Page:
Biomarkers Predict Responsiveness to First-Line Treatment for Endometriosis

October 24, 2018
Biomarkers Predict Responsiveness to First-Line Treatment for Endometriosis
A study by researchers at Yale School of Medicine has concluded that progesterone receptor (PR) levels are an important predictor of whether women with endometriosis will respond to first-line, progestin-based treatment for the disease. [© Piotr Marcinski/Fotolia]

A new study by researchers at Yale School of Medicine has concluded that progesterone receptor (PR) levels are an important predictor of whether women with endometriosis will respond to first-line treatment for the disease.

Progestin-based therapies such as oral contraceptives serve as first-line treatments for managing endometriosis-associated pain. But response to progestins is unpredictable and varies among women with endometriosis, which has been estimated to affect one in 10 reproductive-aged women, and 50% to 60% of women and adolescents with pelvic pain and/or unexplained infertility.

That explains why endometriosis management has been anchored until now on hormonal therapy and surgery. Yet recurrence rates remain high. Gauging patient's response to progestin-based therapy could reduce the risk of disease recurrence by helping determine the best treatment options, the researchers reason.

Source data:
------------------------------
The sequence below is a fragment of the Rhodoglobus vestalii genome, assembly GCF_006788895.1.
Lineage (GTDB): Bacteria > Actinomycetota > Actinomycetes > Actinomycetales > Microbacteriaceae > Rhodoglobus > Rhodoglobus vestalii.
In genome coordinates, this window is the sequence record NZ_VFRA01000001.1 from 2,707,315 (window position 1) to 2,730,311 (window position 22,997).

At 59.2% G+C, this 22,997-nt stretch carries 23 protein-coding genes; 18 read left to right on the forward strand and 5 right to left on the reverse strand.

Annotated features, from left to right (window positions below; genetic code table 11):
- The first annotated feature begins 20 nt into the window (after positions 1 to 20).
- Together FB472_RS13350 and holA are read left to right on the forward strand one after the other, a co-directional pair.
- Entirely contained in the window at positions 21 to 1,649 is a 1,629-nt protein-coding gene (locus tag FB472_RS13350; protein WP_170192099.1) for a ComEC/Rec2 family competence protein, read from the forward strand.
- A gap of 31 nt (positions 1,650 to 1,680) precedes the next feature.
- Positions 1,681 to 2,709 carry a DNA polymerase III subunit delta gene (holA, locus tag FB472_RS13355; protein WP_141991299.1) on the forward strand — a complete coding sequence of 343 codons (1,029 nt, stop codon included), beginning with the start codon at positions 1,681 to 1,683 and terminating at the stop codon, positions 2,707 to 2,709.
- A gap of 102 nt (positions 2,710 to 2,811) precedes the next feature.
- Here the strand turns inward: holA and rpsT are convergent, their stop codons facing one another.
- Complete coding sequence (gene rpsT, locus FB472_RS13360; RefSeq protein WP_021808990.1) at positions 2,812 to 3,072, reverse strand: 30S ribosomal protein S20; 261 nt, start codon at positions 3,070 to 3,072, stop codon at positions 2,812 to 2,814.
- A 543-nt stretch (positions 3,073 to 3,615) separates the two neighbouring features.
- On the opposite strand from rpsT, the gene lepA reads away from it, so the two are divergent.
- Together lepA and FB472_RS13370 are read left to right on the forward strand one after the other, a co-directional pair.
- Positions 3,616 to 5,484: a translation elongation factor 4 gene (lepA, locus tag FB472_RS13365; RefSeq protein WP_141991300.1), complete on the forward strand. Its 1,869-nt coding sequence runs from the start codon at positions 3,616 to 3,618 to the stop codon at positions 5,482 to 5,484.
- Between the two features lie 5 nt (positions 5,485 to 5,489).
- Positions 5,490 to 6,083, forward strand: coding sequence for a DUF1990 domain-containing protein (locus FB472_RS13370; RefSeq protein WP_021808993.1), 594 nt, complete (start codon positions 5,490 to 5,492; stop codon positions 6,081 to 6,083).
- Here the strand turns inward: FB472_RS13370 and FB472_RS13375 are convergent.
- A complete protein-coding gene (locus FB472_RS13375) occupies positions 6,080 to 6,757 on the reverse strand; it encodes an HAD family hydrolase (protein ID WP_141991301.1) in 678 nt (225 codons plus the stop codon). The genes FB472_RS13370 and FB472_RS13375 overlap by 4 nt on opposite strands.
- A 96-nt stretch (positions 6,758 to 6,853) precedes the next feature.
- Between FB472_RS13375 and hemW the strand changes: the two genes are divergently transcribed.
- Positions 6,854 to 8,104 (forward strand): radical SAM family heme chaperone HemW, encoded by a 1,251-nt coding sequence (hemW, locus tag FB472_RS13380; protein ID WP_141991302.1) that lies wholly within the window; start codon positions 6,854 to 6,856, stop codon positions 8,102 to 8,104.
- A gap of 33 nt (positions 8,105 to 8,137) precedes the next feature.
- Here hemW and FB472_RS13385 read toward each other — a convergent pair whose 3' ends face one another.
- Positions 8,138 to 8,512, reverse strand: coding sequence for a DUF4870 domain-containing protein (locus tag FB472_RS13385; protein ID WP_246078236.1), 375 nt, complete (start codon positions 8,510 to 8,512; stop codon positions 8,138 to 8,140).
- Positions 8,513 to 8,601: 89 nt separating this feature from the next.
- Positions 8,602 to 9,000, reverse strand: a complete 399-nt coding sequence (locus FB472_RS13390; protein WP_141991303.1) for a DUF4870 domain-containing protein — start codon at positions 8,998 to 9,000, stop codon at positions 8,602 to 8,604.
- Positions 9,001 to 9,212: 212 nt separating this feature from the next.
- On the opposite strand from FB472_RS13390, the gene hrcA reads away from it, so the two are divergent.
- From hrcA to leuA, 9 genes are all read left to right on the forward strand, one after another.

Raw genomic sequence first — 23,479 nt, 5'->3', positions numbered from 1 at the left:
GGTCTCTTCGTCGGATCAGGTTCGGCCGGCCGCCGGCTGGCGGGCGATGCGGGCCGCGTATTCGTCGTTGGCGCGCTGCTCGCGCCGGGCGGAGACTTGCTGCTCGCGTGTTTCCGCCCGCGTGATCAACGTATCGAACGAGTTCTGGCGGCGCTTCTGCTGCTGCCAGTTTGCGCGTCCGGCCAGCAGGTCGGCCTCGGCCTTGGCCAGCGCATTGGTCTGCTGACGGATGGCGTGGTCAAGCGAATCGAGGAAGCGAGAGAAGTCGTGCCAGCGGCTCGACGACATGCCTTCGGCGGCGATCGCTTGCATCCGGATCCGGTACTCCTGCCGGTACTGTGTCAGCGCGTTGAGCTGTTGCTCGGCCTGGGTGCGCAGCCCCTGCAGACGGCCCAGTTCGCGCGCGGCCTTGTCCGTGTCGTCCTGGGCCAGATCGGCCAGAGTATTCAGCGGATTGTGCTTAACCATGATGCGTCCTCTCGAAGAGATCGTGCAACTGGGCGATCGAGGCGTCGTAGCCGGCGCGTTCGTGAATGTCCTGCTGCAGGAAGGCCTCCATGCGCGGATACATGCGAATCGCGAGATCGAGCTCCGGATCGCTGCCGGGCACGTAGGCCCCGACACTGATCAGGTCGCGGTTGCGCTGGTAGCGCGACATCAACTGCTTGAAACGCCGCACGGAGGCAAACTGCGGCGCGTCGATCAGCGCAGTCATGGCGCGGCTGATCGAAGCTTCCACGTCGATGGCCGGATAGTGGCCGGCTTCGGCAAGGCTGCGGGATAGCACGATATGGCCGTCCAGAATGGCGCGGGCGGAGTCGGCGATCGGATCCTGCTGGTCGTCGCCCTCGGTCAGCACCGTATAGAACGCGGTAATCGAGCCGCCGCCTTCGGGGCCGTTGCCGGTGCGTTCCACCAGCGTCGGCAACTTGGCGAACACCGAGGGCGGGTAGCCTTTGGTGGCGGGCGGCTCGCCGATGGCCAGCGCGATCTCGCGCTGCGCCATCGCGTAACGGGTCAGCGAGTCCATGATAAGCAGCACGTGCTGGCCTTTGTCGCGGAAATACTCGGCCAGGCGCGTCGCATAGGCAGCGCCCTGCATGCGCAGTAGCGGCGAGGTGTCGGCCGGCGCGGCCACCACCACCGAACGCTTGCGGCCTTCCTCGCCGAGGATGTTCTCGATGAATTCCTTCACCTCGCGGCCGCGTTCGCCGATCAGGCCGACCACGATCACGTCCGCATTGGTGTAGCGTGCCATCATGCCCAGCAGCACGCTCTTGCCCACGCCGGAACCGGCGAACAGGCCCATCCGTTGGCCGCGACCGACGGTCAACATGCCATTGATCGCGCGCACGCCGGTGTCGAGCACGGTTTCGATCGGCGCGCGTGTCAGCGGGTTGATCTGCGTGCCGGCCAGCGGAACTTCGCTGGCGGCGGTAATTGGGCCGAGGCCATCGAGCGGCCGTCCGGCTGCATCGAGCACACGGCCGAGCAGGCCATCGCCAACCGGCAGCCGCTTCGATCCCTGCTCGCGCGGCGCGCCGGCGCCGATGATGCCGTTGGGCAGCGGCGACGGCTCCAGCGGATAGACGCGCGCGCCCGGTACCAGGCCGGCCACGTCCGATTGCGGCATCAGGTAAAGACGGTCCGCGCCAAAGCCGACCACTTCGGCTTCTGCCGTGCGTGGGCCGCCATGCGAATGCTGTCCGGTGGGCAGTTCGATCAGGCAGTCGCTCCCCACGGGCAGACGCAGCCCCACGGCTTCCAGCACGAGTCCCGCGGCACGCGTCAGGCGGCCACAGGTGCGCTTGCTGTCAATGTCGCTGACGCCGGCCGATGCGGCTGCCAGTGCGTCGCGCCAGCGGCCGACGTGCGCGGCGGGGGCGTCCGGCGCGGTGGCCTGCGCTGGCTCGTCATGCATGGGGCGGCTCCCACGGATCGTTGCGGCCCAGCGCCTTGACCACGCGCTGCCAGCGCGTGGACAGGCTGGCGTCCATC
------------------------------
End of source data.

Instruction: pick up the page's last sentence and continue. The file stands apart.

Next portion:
In a retrospective cohort study, the Yale Medicine researchers studied 52 subjects with histologically confirmed endometriosis, as well as a previous documented response to hormonal therapy. Immunohistochemistry was performed on sections of endometriotic lesions using a rabbit polyclonal Immunoglobulin G (IgG) for detection of PR-A/B.

From electronic medical records, the researchers determined response to progestin-based therapies. PR status was quantified based on patients’ histo (H)-score, which was higher in responders compared to non-responders.

Of the 52 participants, more than half (28) showed high H-scores of > 80, while 17 showed low H-scores of ≤5m and the remaining seven showed medium H-scores of between 6 and 80.

“Receptor status in endometriosis could be used in a similar way to how estrogen receptor and progesterone receptor status is used in breast cancer for personalizing treatment options,” Valerie A. Flores, M.D., of Yale School of Medicine, one of the study’s two corresponding authors, said in a statement. “Such an approach to endometriosis management could better determine which medication each individual patient responds to and minimize delays in providing the optimal medical therapy.”

The study, Progesterone Receptor Status Predicts Response to Progestin Therapy in Endometriosis  was published Tuesday in the Endocrine Society's Journal of Clinical Endocrinology & Metabolism.

“Examining progesterone receptor status in endometriotic lesions may allow for a novel, targeted approach to treating endometriosis,” Dr. Flores said.

Joining Dr. Flores as corresponding author was Arne Vanhie, M.D. They co-authored the study along with Hugh S. Taylor, M.D., and Tran Dang.